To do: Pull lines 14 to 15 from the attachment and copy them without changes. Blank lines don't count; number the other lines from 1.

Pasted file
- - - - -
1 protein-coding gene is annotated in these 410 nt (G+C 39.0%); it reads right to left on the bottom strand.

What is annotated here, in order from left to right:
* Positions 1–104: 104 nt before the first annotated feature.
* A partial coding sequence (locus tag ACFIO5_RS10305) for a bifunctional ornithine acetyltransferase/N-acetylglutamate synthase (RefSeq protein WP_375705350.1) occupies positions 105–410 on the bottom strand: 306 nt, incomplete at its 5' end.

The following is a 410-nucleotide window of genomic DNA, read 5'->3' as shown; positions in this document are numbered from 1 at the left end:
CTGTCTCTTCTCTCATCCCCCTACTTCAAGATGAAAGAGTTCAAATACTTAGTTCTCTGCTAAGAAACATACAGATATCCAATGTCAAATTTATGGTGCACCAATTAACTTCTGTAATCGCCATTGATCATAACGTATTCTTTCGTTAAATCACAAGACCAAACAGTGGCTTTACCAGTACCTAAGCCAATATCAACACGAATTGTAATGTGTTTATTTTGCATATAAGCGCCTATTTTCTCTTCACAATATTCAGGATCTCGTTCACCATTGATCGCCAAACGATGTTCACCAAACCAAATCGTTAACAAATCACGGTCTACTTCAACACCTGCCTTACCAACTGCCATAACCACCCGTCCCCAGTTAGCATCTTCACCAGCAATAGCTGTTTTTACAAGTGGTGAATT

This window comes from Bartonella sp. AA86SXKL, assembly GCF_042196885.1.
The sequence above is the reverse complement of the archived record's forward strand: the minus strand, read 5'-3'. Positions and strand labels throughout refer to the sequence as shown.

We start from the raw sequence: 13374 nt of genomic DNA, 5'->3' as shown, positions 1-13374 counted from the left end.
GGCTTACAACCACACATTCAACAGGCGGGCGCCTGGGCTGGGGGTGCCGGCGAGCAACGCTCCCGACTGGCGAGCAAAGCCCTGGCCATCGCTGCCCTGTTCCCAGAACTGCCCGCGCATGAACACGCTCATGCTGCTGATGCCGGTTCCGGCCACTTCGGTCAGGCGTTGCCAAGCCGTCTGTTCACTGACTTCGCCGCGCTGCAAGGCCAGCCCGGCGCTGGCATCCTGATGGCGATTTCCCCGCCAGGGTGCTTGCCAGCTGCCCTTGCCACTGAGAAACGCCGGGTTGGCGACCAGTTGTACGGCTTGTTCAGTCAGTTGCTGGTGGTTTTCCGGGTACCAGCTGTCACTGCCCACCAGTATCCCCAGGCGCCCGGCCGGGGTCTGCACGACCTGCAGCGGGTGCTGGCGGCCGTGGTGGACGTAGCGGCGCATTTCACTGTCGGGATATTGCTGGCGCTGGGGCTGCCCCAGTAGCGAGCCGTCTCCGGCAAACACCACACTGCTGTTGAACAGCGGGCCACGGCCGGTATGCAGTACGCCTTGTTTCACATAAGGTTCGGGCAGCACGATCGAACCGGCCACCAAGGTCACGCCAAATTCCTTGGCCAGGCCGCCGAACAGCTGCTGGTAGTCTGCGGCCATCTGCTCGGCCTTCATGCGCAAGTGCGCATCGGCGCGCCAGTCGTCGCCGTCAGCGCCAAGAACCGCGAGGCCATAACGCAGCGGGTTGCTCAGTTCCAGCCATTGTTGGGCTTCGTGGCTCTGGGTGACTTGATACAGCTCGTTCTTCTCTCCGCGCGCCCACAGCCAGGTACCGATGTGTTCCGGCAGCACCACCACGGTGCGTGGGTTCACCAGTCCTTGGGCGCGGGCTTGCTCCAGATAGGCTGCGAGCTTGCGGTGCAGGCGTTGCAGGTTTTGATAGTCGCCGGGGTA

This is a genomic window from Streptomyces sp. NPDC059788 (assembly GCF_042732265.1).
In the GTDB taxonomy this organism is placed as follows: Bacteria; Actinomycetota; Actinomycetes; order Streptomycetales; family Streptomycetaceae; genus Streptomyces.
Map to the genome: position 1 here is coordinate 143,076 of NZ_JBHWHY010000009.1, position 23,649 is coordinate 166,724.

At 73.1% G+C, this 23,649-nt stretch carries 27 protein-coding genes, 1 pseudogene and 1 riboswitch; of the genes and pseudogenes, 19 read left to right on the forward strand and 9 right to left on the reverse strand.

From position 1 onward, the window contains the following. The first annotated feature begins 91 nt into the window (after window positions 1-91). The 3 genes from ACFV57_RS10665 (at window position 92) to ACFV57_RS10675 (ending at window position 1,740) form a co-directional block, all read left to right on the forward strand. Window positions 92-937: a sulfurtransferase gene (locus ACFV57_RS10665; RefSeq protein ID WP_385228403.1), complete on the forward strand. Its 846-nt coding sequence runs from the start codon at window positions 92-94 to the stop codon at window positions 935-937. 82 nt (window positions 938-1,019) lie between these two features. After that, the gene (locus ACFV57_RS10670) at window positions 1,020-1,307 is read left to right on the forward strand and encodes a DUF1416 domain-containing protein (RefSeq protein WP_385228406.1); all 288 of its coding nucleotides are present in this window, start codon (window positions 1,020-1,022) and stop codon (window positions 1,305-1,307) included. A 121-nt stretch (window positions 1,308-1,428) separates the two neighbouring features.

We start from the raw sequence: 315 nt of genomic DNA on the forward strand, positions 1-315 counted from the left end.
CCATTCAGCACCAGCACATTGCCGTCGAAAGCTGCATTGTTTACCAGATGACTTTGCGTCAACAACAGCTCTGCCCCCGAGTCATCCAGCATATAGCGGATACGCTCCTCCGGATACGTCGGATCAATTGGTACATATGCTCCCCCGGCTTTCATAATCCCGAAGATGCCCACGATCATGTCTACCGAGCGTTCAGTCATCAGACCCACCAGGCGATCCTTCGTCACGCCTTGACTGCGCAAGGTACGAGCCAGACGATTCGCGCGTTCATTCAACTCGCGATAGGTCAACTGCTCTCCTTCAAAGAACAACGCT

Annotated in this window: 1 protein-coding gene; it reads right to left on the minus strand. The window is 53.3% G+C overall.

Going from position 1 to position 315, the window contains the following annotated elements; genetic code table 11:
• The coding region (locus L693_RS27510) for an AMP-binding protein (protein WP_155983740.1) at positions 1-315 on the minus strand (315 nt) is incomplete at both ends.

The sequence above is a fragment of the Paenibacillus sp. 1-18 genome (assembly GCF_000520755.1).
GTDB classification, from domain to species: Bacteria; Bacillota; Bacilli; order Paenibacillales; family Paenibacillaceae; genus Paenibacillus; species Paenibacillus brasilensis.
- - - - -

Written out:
At 73.1% G+C, this 23,649-nt stretch carries 27 protein-coding genes, 1 pseudogene and 1 riboswitch; of the genes and pseudogenes, 19 read left to right on the forward strand and 9 right to left on the reverse strand.

From position 1 onward, the window contains the following. The first annotated feature begins 91 nt into the window (after window positions 1-91). The 3 genes from ACFV57_RS10665 (at window position 92) to ACFV57_RS10675 (ending at window position 1,740) form a co-directional block, all read left to right on the forward strand. Window positions 92-937: a sulfurtransferase gene (locus ACFV57_RS10665; RefSeq protein ID WP_385228403.1), complete on the forward strand. Its 846-nt coding sequence runs from the start codon at window positions 92-94 to the stop codon at window positions 935-937. 82 nt (window positions 938-1,019) lie between these two features. After that, the gene (locus ACFV57_RS10670) at window positions 1,020-1,307 is read left to right on the forward strand and encodes a DUF1416 domain-containing protein (RefSeq protein WP_385228406.1); all 288 of its coding nucleotides are present in this window, start codon (window positions 1,020-1,022) and stop codon (window positions 1,305-1,307) included. A 121-nt stretch (window positions 1,308-1,428) separates the two neighbouring features.